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Wireframe sketch (pdf file)

These wireframes are an iteration on the learning to learn wireframes that I previously posted. I have tried to take into account comments from the meeting discussions, email list, requirements doc and features presented in other designs.

Particularly I wanted to allow for   <PRIORITIES BY GV>

    • making it "universal enough" and prioritizing preferences to remove any initial, total barriers to access 
    • keeping the interface as simple as possible, with one option per screen and limited choices for a "good enough" set-up (allowing for further refinement once first discovery is complete)
    • provide and obvious and easy way to undo changes
    • a way of immediately previewing changes and confirming/self-validating them
    • a flexible path through the tool      ( Good but if this is the basic tool then single path might be OK)

    • a way for the user to track their progress and know where they are ("breadcrumbs")      (good but single path not critical)
  • LOW 
    • maintain a toolbar that the user can return to at any time to make more changes (perhaps this is where refinement layers could be added)

They are a work in progress and some open questions that remain include:

  • should interface respond immediately to changes, or should there be a separate, mock-preview page (as discussed on list)?      (GV: immediate.  other is confusing)9
  • validating/confirming selection, undo - how to user these creatively to allow user to self-validate selection
  • how to handle automated switch-scanning? (can we detect keyboard or mouse interaction and turn it off automatically?) - it probably doesn't make sense to include it as a preference
  • how to allow user to complete the process when all steps are not completed?
  • should we force the user to confirm that they like the default setting, to ensure that they don't skip over a preference without realizing it (i.e. if a user makes no changes and goes to the next screen, do we consider this step complete?)


Text Description:

  • the design is currently lacking an introductory screen
  • the first screen shows a vertical panel on the left (the "toolbar") with five buttons (total number TBD), each of which links to a preference-adjustment screen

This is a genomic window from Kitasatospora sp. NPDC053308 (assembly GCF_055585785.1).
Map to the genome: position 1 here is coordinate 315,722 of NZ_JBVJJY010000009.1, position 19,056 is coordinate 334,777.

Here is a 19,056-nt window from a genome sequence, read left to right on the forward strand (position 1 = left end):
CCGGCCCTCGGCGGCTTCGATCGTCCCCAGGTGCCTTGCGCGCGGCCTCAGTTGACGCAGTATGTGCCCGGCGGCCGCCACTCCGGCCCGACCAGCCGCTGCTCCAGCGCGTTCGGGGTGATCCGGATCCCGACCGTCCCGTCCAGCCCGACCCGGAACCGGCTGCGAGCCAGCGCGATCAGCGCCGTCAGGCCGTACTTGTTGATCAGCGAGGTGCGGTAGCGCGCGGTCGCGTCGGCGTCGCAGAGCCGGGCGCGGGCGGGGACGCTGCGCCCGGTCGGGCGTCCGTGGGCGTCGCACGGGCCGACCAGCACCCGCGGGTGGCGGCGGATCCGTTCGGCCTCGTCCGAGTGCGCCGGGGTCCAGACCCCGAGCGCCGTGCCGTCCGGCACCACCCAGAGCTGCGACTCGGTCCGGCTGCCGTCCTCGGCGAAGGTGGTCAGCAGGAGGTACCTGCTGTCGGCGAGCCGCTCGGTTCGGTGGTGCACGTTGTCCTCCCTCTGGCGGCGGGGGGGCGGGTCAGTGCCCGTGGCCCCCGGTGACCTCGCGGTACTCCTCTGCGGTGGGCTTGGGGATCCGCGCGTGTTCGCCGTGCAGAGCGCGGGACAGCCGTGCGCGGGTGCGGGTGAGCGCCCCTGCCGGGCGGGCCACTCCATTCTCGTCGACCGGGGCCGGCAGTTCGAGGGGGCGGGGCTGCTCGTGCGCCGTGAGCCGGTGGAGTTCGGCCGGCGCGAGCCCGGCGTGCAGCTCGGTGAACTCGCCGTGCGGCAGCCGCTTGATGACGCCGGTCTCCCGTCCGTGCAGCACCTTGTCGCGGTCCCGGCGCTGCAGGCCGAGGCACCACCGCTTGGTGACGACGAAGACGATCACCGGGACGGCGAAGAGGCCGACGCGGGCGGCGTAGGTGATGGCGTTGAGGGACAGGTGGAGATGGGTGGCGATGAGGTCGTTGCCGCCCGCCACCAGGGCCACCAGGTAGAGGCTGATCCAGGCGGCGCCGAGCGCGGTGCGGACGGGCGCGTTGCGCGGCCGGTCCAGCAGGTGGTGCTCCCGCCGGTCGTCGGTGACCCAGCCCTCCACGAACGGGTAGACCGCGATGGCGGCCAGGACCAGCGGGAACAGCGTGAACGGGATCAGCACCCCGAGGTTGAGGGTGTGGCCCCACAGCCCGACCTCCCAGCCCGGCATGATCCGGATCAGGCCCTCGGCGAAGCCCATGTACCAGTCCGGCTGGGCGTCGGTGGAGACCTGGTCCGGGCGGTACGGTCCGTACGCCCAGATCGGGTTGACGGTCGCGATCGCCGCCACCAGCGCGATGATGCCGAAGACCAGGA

• There is also a status indication at the top of the toolbar which reads "0 out of 5 complete" and which keeps track of how many screens the user has completed
  • there is also a "reset all" button at the bottom of the toolbar which would appear after the first selection is made
  • the panel on the right side shows three language options:
    • "Hello! English"
    • "Salut! French/Francais"
    • "Hola! Spanish/Español"
    • and a "more languages" button which would slide 3 more options into place
  • there is an "Undo last change" icon/text button at the bottom of each screen
  • there are Next and Back buttons at the bottom of each screen
  • as the user moves through each preference screen, the toolbar highlights which preference they are currently interacting with, and also indicates which ones they have completed (with a check mark)
  • the five preferences currently included are 1. Language 2. Screen reader (labelled "Read content out loud"), 3. Magnification, 4. Switch scanning and 5. Contrast
  • The user can skip around to different preference screens by selecting the buttons in the toolbar, OR
  • The user can select the Next button on each screen and work their way through them sequentially
  • At the top of each screen is a question or a statement, prompting the user to make a selection:
    • Language screen: "Which do you prefer"?
    • Read content out loud: "On, or Off?"
    • Magnification: "would you like to make everything bigger?"
    • Scanning: ??
    • Contrast: "Increase the contrast or change the colours"


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  1. I'm not sure we would need the left toolbar, especially if the tool is going to be so short and simple that skipping around is not valuable. It may confuse some users, compared to a screen-by-screen wizard. If it's only for refinement, maybe it can be included in the "First Refine" tool, or in some confirm-and-store mode.

  2. Q "should interface respond immediately...", I still like the mock-preview page idea. Actually, it'd be nice if we can show them how several different pages would look with that choice in effect. For seniors, it'd be "Here's how Facebook would look; here's how your bank's website would look..."; for students, maybe it's different subjects/textbook pages.

    Then once the user confirms that choice, all subsequent controls would show that choice.


  3. Q switch-scanning: I say we leave this to a helper, or use it only in environments where it's more common. It's a very small user base, and having an item like this in a general tool might confuse some users.

  4. Thinking about physical access in general, most of these screens have nice large areas to select.  I am assuming that if the user taps directly on the rectangles showing the different choices, that will activate the choice (they don't have to hit the little radio button).  I think that with a few simple filters in the background to minimize accidental button presses and slips, this has a good enough level of physical usability for most folks.  The volume + and - buttons are small though - I wonder if there is a way to make those a bit bigger.